Controlling People

Since the breastfeeding painting episode, my lover and I have been
learning about bullying.  Not only do we want to be able to recognize
and protect ourselves from harmful behaviour, we want to treat our
daughters with respect.
We grabbed “Controlling People” by Patricia Evans from the library.  (Very insightful, readable and recommended)
In the first chapters she talks about controlling behaviour as a spell.
The perpetrators often don’t realize what they are doing and often the
victims don’t either.  The controlling behaviour comes from a real
need that isn’t being met, but the behaviour often ensures the need
will remain unmet.
In this case, my lover’s parents could have a need for intimacy and
closeness.  They could be afraid that differences of opinion will come
in between closeness.  In order to remain connected, they may feel
they have to force us to have the same opinions.
Another thing Ms Evans talks about in her book is that controlling
people try to define us.  They do not see the real us, but try to
force their perceptions on us.  If you say “I am hungry” and someone
says “no, you aren’t, you just ate!” they are trying to define you.
That is what Ms Evans calls invading psychic boundaries.
My lovers parents telling us that we didn’t listen and that we were
being disrespectful was defining us.  It wasn’t the truth; in fact, it
was reality being presented to us backwards.  If we listened to them
we would have to discredit our own experiences, intellects and
emotions.
I did this for years with my church.  I was told I was a sinner and
that nothing good came from me.  I was told I and others with a
clitoris were unfit for leadership.  I was told I needed to obey my
leaders because I was not capable of understanding god’s voice.
By letting others define myself, I was unsure of who myself really
was.  I still struggle with knowing what I want. Even for picking a
flavour of icecream.  I am not sure I can trust myself to know what
kind of icecream I want.  (Its getting better, but every so often I
find myself in a decision making panic.)  When you don’t trust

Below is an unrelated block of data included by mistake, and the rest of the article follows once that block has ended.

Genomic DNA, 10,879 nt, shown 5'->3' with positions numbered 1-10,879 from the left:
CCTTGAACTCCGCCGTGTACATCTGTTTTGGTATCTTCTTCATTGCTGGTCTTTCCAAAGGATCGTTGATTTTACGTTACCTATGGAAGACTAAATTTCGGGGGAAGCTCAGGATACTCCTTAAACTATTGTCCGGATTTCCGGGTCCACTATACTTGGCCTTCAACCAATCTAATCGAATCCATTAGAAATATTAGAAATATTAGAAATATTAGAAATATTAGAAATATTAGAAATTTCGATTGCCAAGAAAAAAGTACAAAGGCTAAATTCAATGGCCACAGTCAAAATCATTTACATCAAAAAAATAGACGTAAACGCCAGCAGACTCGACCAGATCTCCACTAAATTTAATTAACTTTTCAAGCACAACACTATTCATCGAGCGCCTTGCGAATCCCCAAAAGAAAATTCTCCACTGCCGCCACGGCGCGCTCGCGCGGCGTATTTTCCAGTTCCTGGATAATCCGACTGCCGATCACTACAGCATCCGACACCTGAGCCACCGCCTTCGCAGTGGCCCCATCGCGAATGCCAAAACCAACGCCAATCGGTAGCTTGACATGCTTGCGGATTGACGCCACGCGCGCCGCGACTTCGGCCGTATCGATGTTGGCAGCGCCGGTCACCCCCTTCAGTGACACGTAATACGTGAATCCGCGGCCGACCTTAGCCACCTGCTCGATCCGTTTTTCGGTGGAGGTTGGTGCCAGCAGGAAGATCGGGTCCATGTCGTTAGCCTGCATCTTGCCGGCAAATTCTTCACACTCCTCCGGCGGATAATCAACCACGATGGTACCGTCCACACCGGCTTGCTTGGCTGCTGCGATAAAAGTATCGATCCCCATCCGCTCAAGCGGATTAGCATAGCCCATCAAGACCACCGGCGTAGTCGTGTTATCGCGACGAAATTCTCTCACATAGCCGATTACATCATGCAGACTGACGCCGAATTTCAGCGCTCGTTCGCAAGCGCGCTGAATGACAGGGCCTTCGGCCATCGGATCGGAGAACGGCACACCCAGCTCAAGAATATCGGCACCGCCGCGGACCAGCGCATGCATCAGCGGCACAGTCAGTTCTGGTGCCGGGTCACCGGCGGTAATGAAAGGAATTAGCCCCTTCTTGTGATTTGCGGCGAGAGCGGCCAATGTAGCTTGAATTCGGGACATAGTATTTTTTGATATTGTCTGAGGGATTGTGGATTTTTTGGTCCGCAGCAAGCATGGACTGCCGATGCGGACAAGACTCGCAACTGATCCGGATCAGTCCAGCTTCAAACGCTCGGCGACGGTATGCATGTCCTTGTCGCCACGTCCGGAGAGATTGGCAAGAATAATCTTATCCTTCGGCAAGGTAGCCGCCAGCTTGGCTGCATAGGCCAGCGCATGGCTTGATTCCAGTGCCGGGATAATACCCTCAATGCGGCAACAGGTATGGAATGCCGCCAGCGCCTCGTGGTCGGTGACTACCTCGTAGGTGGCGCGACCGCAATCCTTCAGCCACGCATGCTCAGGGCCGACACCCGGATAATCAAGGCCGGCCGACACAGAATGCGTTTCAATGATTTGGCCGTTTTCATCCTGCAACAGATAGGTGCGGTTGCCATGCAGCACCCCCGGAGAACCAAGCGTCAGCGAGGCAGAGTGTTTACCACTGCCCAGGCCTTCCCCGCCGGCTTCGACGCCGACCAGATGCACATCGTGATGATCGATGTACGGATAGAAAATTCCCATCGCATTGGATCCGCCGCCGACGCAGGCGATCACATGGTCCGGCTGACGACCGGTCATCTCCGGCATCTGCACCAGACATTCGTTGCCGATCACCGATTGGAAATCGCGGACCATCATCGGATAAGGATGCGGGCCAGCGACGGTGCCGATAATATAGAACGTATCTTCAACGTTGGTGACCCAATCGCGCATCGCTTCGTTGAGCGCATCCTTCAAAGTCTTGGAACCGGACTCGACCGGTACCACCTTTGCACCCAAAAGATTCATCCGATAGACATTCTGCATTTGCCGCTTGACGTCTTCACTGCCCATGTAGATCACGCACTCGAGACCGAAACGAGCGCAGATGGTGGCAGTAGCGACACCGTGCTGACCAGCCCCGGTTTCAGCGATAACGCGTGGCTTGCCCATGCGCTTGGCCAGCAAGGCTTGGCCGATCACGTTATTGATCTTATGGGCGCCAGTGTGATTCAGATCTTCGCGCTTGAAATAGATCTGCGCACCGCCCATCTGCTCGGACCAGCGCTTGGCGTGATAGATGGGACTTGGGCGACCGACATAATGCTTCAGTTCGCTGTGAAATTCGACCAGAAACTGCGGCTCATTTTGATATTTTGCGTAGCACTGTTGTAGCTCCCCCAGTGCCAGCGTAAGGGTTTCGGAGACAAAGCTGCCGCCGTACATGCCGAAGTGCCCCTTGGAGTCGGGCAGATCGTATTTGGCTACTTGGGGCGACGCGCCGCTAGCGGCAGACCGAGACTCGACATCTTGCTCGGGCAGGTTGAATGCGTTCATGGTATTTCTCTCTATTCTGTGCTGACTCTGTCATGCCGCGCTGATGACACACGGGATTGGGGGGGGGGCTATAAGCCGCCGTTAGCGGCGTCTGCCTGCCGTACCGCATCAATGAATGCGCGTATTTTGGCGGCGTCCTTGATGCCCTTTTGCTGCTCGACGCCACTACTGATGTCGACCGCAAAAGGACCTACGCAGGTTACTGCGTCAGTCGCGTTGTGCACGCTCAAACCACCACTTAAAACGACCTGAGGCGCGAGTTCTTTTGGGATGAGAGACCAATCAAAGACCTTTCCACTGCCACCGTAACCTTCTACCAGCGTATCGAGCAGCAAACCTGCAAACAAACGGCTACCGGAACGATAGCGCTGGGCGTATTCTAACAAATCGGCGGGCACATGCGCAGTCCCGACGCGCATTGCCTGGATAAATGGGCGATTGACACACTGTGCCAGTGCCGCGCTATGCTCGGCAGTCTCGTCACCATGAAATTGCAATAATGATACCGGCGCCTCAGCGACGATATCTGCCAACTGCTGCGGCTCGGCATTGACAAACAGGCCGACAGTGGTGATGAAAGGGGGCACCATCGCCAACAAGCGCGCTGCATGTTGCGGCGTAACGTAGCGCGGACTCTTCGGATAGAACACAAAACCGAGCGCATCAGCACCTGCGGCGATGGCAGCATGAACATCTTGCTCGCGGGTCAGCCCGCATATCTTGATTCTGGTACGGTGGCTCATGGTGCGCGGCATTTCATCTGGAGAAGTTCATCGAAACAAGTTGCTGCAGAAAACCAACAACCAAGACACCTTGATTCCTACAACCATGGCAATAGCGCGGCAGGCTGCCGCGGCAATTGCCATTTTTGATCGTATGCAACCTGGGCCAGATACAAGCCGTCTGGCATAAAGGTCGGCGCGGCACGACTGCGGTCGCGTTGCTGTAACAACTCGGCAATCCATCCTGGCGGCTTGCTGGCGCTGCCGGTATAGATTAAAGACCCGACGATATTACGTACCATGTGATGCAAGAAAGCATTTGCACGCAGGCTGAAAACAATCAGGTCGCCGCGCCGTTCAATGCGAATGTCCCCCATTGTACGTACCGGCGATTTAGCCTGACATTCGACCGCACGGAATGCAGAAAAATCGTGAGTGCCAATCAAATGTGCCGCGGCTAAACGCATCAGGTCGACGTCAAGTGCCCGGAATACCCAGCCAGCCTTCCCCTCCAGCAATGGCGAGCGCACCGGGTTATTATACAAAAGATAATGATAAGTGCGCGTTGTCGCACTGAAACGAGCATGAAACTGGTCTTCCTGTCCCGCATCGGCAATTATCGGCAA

yourself, how you appear to others is the only way you have to
validate yourself.

8 thoughts on “Controlling People

  1. D'Ma says:

    I could have written this. I spent so many years in Church and in a patriarchal marriage that I often have difficulty making decisions or knowing what it is that I want. I’ve made a lot of strides over the last two years, but I still have a long, long way to go.

  2. ... Zoe ~ says:

    This is an excellent book Prairie and I too can’t recommend it enough.

  3. Mórrígan says:

    That’s so true; that book is going on my reading list!

  4. jen says:

    This book was SO helpful!!!
    Biggest thing it did for me was to understand why I felt upset when people were invading my psychic boundaries… I’d thought the problem was me – that I shouldn’t feel upset, when in reality it was healthy.

    And I totally identified with struggling to figure out what I want, what I think, etc… I’d listened to everyone else for so long… Getting better though.

    • prairienymph says:

      It is a process. Somehow I’ve told myself that if I’m assertive, I’m being a bitch. Although I appreciate my girlfriends who know what they want, somehow if it was me it would be bad. I’m getting better too 🙂

      • D'Ma says:

        “Somehow I’ve told myself that if I’m assertive, I’m being a bitch.”

        I feel exactly the same way. I think if I express myself in less than a “would you please with a cherry on top” way I’m being rude! I made a huge stride this weekend on something. Did I feel like I was being a bitch? Did I fee guilty about expressing myself? You bet! But it’s something that effects the rest of my life. It’s now or never!

      • prairienymph says:

        Congrats on your weekend goal! Funny how we admire other women who are assertive…

      • jen says:

        Go D’Ma! I get really excited when I hear of people learning to stand their ground. To be themselves and assertive. It gives me hope.

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